When you backtrack a word choice the first time, you simply look for a shorter word. If you have to backtrack after that, then you increment the allowed number of errors. If, going forward again, you don't find a matching letter or can't use the obvious matching letter since that was what you tried the last time, then you (if you are allowed to have more errors for this word) look for an error instead. Common errors would be:

    • Dropping a letter: This means you search for grandchildren in the trie that match your next letter.
    • Transposing two adjacent letters: This means you look in the trie for next two letters of the string but in the reverse order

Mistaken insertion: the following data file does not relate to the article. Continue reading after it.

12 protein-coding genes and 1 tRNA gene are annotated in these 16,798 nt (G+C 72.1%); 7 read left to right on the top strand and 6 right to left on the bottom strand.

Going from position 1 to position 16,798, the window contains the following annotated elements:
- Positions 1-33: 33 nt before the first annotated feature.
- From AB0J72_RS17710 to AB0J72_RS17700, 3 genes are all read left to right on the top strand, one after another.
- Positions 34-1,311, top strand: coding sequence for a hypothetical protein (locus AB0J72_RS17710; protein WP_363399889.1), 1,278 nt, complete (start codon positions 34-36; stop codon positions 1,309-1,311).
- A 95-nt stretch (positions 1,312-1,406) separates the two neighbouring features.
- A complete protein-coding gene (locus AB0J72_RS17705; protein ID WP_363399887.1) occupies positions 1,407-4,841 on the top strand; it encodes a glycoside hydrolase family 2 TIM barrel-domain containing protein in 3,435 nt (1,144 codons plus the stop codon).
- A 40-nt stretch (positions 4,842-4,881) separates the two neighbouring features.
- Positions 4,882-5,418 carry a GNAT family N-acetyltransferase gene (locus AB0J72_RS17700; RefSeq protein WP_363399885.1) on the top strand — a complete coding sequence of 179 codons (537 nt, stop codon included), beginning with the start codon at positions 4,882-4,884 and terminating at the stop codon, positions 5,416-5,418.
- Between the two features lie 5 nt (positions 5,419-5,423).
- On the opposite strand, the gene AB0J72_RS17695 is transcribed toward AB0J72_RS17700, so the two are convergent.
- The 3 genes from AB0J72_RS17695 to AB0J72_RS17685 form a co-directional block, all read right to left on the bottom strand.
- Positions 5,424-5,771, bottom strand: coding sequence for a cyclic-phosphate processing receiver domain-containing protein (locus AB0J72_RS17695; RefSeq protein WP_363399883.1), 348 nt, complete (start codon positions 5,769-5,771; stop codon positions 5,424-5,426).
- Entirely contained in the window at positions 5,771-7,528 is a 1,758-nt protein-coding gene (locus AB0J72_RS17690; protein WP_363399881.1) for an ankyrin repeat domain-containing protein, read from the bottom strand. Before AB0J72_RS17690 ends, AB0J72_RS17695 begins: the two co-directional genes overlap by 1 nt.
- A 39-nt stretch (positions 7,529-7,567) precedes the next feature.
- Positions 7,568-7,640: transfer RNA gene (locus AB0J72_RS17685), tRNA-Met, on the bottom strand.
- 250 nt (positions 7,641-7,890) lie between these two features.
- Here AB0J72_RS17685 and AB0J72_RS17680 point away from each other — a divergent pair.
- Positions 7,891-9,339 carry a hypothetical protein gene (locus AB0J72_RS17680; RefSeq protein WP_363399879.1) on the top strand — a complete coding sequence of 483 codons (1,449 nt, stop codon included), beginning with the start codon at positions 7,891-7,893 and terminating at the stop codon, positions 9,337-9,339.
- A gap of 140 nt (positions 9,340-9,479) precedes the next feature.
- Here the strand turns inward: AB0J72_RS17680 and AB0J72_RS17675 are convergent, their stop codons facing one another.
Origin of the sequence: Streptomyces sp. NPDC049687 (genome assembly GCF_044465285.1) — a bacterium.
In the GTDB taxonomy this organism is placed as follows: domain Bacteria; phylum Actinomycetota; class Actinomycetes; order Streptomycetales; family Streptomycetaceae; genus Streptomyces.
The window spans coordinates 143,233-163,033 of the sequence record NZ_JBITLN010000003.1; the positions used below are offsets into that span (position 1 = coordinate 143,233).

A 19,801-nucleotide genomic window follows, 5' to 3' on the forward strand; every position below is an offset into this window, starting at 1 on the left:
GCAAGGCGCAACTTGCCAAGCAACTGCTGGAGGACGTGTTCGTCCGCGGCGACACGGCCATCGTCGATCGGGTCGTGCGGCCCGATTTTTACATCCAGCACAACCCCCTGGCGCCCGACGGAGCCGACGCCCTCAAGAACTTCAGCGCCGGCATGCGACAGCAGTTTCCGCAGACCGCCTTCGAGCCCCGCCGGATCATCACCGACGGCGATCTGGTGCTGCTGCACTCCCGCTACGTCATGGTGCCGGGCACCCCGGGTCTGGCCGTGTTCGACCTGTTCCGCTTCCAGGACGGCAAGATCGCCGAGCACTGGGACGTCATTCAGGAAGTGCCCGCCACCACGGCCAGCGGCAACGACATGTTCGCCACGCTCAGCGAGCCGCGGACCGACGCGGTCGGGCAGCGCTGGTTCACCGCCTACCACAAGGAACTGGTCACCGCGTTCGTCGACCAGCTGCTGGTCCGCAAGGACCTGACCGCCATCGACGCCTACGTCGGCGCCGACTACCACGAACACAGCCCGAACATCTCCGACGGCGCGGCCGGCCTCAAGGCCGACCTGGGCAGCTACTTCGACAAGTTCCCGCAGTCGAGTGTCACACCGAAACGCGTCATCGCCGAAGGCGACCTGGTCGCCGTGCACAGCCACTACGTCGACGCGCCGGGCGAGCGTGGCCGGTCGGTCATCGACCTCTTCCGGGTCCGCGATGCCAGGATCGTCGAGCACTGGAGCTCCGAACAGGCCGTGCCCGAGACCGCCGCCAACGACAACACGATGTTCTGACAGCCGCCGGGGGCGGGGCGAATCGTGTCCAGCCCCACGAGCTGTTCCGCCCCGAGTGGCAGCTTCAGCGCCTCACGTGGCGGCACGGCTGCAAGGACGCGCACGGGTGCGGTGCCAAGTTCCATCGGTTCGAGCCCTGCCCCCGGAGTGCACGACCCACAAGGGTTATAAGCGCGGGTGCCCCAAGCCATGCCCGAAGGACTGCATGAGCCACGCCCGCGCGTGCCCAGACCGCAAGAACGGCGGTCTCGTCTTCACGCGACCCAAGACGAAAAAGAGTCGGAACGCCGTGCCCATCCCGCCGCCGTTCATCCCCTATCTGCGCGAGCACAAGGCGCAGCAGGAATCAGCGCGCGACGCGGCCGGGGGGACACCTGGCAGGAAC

• Inserting a letter: This means you just skip the next letter of the string and look in the trie for the letter after it

    Note how the middle item is a combination of the first and last items. So you'd probably want to try that error first and then move on to the other two types after that.

    Alternately, you could preload your dictionary with acceptable approximations to your search words, marked with their error score. If your dictionary of search words is not too large, then this would certainly be the way I would go. An efficient trie can hold quite a large dictionary. Allowing even a few simple errors balloons the number of "words" up very quickly, so you might want to make trade-offs on only allowing a very small number of errors or only allowing more likely errors (such as nearby letters phonetically or nearby on the keyboard or such) so that your dictionary stays small enough to be practical to process.